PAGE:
The Vendor of Sweets

by R. K. Narayan

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What does “Conquer taste, and you will have conquered the self” mean in The Vendor of Sweets?

Quick answer:

The meaning of the statement is that if you can control the senses, you can control yourself. Jagan looks upon the senses as enemies that need to be conquered to lead a life that is free from sensuous desires.

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In the first few pages of The Vendor of Sweets, we are introduced to the philosophical maxim by which Jagan tries to live his life:

Conquer taste, and you will have conquered the self.

What Jagan means by this is you have to keep your senses and the desires they elicit firmly under control if you're to lead a meaningful, fulfilling life. Jagan clearly believes that the senses can lead you astray and make you their slave. This is no kind of life for anyone, so it is essential to exert some measure of control over the senses as a means of thwarting their potentially deadly power.

Jagan comes across as more than a little full of himself, smugly self-satisfied with what he believes to be his moral superiority over others. Other people may succumb to their senses, but not Jagan. He looks down on them, safe in the knowledge that he at least knows the importance of controlling and conquering one's senses.

And yet, ironically, Jagan runs a sweet shop, whose products cater to his customers' sense of taste. That he is able to do this without succumbing to the seductive power of the senses simply confirms Jagan in his belief that he is not like other people, that he can rise above the mere rabble, all of whom are slaves to their sensory desires.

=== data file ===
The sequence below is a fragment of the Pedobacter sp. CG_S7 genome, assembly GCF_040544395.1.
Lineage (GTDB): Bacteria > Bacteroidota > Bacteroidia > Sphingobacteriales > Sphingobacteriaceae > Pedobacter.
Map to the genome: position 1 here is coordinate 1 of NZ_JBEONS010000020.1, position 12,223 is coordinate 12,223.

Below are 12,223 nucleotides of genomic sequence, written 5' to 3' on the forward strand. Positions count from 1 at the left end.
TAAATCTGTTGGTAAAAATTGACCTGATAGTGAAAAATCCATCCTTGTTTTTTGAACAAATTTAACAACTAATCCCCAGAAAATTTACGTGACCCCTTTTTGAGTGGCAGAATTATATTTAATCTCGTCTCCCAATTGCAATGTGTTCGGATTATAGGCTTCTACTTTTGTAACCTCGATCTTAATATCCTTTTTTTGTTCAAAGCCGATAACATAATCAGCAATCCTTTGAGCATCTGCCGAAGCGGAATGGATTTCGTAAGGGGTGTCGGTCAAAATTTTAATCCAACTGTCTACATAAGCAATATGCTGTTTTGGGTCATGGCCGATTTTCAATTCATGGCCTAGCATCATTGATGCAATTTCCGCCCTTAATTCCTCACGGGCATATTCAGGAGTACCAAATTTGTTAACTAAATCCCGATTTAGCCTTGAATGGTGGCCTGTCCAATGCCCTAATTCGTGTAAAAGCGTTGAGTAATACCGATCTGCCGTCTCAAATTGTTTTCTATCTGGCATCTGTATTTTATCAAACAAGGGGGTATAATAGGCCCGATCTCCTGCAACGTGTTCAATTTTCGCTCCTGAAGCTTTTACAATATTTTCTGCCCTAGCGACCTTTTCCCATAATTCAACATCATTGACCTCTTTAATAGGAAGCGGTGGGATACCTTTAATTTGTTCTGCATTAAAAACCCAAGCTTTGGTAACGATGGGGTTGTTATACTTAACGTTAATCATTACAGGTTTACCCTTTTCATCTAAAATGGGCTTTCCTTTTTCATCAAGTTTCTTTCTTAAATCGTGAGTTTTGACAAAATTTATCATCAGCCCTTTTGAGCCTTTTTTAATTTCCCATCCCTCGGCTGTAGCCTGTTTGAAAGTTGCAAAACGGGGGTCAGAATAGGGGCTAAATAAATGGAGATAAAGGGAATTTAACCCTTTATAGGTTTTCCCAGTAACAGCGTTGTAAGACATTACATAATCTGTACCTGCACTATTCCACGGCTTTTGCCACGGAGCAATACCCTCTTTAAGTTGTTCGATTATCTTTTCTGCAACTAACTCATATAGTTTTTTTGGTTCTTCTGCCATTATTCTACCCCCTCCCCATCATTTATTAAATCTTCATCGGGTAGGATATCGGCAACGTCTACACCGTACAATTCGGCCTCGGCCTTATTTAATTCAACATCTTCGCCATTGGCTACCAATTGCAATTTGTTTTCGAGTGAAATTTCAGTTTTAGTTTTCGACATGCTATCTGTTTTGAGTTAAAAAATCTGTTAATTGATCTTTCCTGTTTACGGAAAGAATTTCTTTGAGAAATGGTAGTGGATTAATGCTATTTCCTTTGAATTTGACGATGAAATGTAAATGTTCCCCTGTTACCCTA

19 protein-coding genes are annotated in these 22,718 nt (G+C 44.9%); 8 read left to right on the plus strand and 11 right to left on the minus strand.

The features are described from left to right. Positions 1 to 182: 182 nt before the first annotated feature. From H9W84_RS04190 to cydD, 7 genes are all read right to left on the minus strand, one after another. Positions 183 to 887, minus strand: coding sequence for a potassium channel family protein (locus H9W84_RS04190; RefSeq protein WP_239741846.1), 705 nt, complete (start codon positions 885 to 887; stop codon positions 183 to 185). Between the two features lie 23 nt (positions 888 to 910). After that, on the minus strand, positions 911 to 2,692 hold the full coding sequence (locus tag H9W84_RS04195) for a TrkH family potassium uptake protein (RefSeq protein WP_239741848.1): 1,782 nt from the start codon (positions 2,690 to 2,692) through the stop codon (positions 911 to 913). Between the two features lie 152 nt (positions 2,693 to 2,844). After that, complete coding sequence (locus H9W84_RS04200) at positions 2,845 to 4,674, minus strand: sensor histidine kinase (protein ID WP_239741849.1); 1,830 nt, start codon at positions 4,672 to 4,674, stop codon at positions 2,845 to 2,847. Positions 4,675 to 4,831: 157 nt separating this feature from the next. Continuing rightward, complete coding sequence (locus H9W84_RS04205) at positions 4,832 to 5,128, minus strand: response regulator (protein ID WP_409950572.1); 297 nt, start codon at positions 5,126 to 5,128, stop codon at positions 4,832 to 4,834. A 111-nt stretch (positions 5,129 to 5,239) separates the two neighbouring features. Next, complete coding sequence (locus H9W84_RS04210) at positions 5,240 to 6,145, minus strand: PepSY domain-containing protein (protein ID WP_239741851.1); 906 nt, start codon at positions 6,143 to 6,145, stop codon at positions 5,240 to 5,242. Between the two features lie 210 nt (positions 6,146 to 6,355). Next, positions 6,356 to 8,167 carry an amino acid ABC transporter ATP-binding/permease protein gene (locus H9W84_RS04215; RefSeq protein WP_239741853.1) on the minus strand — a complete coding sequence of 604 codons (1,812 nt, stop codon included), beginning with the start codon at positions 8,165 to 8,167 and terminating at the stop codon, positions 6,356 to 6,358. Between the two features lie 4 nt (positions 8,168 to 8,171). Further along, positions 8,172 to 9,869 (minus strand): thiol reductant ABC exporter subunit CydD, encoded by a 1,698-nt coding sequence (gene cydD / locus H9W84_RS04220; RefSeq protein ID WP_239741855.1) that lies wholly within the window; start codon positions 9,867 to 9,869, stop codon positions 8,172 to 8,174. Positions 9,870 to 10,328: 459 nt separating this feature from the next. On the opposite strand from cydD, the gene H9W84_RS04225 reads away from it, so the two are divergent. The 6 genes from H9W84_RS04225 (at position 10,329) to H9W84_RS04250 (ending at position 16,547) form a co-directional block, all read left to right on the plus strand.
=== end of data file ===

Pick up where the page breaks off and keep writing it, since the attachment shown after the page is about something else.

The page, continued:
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Who says "conquer taste, and you will have conquered the self" in The Vendor of Sweets?

In The Vendor of Sweets, the protagonist Jagan is a strong advocate of moderation in one’s appetites. He applies this philosophy literally to his diet. "Conquer taste, and you will have conquered the self” is a maxim that he says guides his life. Jagan associates restraint in what one eats with the ability to maintain a detached attitude. If one does not exercise self-restraint, one may be unduly swayed by physical desires and thus become unable to resist related temptations. His ideas draw on Hindu teachings, including adherence to a vegetarian diet, especially those associated with the practices that Mohandas Gandhi advocated during the struggle for Indian independence from Britain.

Jagan’s ideas about taste go beyond food, however. As he nears retirement, he also anticipates withdrawing from the practical responsibilities of running a business. His stated preferences are for a simple life, away from even minor luxuries associated with middle-class lifestyle. A contemplative approach that allows him to further pursue his religious studies is what he envisions for his senior years. The problem with Jagan’s philosophy is that he believes he can apply it to himself even as he promotes the opposite attitude and behaviors in others. As he operates a confectionary, his entire livelihood depends on cultivating a sweet tooth in others.

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